We believe that the SAO should use more legal reasoning in justifying its opinion and not rely on unconfirmed considerations and assumptions. Weak arguments of the government agency and approving decision of the court – taking into account the statistics according to which vast majority of disputes are ruled in favor of the state – reinforce the public perception that the burden of proof of administrative bodies are at a very low level and their position is shared by the court in any case.

3. None of the significant motions of plaintiff were satisfied.

Similar to Management Service proceedings, discussed in a previous blog, representatives of Ivanishvili introduced a number of motions to postpone the case, in order to obtain reasonable time for case study, to question witnesses, to address the Constitutional Court, to involve disputed companies as third parties and to peremptory challenge judges.

The court has not satisfied any of the requests, except several motions concerning the inclusion of certain evidences. The court only satisfied motions concerning business plan of Global TV and adding registration certificate of political union Georgian Dream to the case. It took the judge almost one hour in the chamber to satisfy this request, which rarely happens in practice for this type of motions.

At the same time, both judges accepted SAO evidence concerning connections of Bidzina Ivanishvili with business companies, which was provided during the debates. The protest was followed by representatives of Ivanishvili. They alleged, that it is not allowed to present new evidence at this stage of proceedings but judge Daraselia explained that although a party has no right to present evidence at this point, deriving from the principle of inquisition, a judge may request certain evidences by him/herself.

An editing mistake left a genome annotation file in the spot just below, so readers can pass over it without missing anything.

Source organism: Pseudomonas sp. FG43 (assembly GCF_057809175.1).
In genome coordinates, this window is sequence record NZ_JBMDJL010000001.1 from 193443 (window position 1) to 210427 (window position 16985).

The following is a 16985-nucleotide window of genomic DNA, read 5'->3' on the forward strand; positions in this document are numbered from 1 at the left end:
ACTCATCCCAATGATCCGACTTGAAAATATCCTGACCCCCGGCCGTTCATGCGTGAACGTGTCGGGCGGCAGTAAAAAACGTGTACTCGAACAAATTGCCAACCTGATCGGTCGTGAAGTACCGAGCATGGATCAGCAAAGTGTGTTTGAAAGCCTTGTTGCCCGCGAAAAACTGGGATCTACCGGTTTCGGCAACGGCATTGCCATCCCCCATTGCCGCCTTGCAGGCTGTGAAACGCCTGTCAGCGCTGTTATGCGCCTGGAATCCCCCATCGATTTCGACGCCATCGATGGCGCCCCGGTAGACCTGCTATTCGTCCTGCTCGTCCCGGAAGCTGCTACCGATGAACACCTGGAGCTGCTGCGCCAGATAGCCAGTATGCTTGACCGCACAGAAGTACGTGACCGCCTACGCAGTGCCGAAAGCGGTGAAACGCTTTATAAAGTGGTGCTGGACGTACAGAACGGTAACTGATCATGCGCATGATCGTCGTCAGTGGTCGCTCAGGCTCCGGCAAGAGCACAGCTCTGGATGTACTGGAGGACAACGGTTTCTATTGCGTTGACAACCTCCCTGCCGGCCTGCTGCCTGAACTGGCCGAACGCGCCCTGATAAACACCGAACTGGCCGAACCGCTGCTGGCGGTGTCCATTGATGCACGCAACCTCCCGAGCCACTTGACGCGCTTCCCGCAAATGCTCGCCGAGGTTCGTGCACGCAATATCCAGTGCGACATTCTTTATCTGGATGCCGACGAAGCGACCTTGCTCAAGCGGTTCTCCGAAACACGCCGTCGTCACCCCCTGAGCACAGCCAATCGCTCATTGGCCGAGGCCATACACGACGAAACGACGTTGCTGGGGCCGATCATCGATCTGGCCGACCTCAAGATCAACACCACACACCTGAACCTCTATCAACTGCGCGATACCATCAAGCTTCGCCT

It should be noted, that court had not requested this evidence previously and had not studied importance of the evidence for given case as well, however it later served as basis for inclusion. Such actions damage the reputation of the court as an independent referee and rises questions about the objectiveness of Court in general. Even though, in judgments like these, a judge acts on the grounds of inner belief, he/she should take into consideration principle upheld by The European Court of Human Rights, according to which justice must not only be enforced, but it should be interpreted as such.

In addition, the process revealed several significant shortcomings. In particular:

1. Ignoring the procedural issues concerning administrative offence protocol.

Both offense protocols concerning Bidzina Ivanishvili were not accompanied by the signature of Bidzina Ivanishviliand/or his explanations concerning protocol related issues, furthermore, he was not instructed about his rights and obligations in accordance with article 252 of the Administrative Code and no marks were made in administrative offence protocol as well, thus this actions violated articles 240 and 250 of the Administrative Code.

2. Court Schedule was not public.

In order to ensure openness of the Tbilisi City Court, its official website publishes daily schedule of the cases. On June 8, none of the proceedings of administrative offence concerning Ivanishvili were included in schedule on website. We believe that, management of the Court should pay more attention and provide public with adequate information concerning cases of high public interest.